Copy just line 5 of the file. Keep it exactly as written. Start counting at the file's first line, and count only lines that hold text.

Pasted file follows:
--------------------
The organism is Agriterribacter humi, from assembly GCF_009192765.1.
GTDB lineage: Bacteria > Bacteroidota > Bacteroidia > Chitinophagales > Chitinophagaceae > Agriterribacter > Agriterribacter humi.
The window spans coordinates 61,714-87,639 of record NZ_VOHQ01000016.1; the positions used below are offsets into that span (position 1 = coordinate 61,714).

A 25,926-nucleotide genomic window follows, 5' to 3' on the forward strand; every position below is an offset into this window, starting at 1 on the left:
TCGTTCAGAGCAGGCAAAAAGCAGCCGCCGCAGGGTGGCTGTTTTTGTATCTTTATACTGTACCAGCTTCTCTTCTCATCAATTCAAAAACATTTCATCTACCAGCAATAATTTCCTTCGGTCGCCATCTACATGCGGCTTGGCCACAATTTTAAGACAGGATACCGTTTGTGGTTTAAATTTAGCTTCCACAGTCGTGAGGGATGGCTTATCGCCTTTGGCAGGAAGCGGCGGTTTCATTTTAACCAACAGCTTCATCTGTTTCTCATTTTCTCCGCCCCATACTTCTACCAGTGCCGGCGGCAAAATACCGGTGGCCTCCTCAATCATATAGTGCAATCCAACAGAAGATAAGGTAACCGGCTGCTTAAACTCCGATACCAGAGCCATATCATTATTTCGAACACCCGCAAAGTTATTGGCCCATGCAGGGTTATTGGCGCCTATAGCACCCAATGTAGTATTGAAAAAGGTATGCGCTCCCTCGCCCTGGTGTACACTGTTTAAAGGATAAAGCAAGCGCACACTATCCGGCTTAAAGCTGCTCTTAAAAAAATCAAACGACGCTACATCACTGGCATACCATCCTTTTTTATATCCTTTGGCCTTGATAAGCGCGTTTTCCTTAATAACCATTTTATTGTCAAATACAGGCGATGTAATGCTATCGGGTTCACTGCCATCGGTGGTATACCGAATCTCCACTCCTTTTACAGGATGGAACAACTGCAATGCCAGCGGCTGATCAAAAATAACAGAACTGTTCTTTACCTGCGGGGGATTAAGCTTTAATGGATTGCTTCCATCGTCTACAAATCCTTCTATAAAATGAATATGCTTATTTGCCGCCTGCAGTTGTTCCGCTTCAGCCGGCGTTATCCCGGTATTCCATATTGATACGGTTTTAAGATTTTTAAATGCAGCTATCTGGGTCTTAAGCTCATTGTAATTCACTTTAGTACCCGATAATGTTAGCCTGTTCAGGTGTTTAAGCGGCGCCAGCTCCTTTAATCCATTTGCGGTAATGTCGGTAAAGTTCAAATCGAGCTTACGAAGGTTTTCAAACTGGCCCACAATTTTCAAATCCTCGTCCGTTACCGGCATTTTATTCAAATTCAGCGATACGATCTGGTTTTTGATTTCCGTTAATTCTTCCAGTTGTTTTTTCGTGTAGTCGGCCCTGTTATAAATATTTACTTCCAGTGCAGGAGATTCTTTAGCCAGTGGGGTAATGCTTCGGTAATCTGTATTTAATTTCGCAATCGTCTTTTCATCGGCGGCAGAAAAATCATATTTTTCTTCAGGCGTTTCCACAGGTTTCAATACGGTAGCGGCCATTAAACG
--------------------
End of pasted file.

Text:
TCGTTCAGAGCAGGCAAAAAGCAGCCGCCGCAGGGTGGCTGTTTTTGTATCTTTATACTGTACCAGCTTCTCTTCTCATCAATTCAAAAACATTTCATCTACCAGCAATAATTTCCTTCGGTCGCCATCTACATGCGGCTTGGCCACAATTTTAAGACAGGATACCGTTTGTGGTTTAAATTTAGCTTCCACAGTCGTGAGGGATGGCTTATCGCCTTTGGCAGGAAGCGGCGGTTTCATTTTAACCAACAGCTTCATCTGTTTCTCATTTTCTCCGCCCCATACTTCTACCAGTGCCGGCGGCAAAATACCGGTGGCCTCCTCAATCATATAGTGCAATCCAACAGAAGATAAGGTAACCGGCTGCTTAAACTCCGATACCAGAGCCATATCATTATTTCGAACACCCGCAAAGTTATTGGCCCATGCAGGGTTATTGGCGCCTATAGCACCCAATGTAGTATTGAAAAAGGTATGCGCTCCCTCGCCCTGGTGTACACTGTTTAAAGGATAAAGCAAGCGCACACTATCCGGCTTAAAGCTGCTCTTAAAAAAATCAAACGACGCTACATCACTGGCATACCATCCTTTTTTATATCCTTTGGCCTTGATAAGCGCGTTTTCCTTAATAACCATTTTATTGTCAAATACAGGCGATGTAATGCTATCGGGTTCACTGCCATCGGTGGTATACCGAATCTCCACTCCTTTTACAGGATGGAACAACTGCAATGCCAGCGGCTGATCAAAAATAACAGAACTGTTCTTTACCTGCGGGGGATTAAGCTTTAATGGATTGCTTCCATCGTCTACAAATCCTTCTATAAAATGAATATGCTTATTTGCCGCCTGCAGTTGTTCCGCTTCAGCCGGCGTTATCCCGGTATTCCATATTGATACGGTTTTAAGATTTTTAAATGCAGCTATCTGGGTCTTAAGCTCATTGTAATTCACTTTAGTACCCGATAATGTTAGCCTGTTCAGGTGTTTAAGCGGCGCCAGCTCCTTTAATCCATTTGCGGTAATGTCGGTAAAGTTCAAATCGAGCTTACGAAGGTTTTCAAACTGGCCCACAATTTTCAAATCCTCGTCCGTTACCGGCATTTTATTCAAATTCAGCGATACGATCTGGTTTTTGATTTCCGTTAATTCTTCCAGTTGTTTTTTCGTGTAGTCGGCCCTGTTATAAATATTTACTTCCAGTGCAGGAGATTCTTTAGCCAGTGGGGTAATGCTTCGGTAATCTGTATTTAATTTCGCAATCGTCTTTTCATCGGCGGCAGAAAAATCATATTTTTCTTCAGGCGTTTCCACAGGTTTCAATACGGTAGCGGCCATTAAACG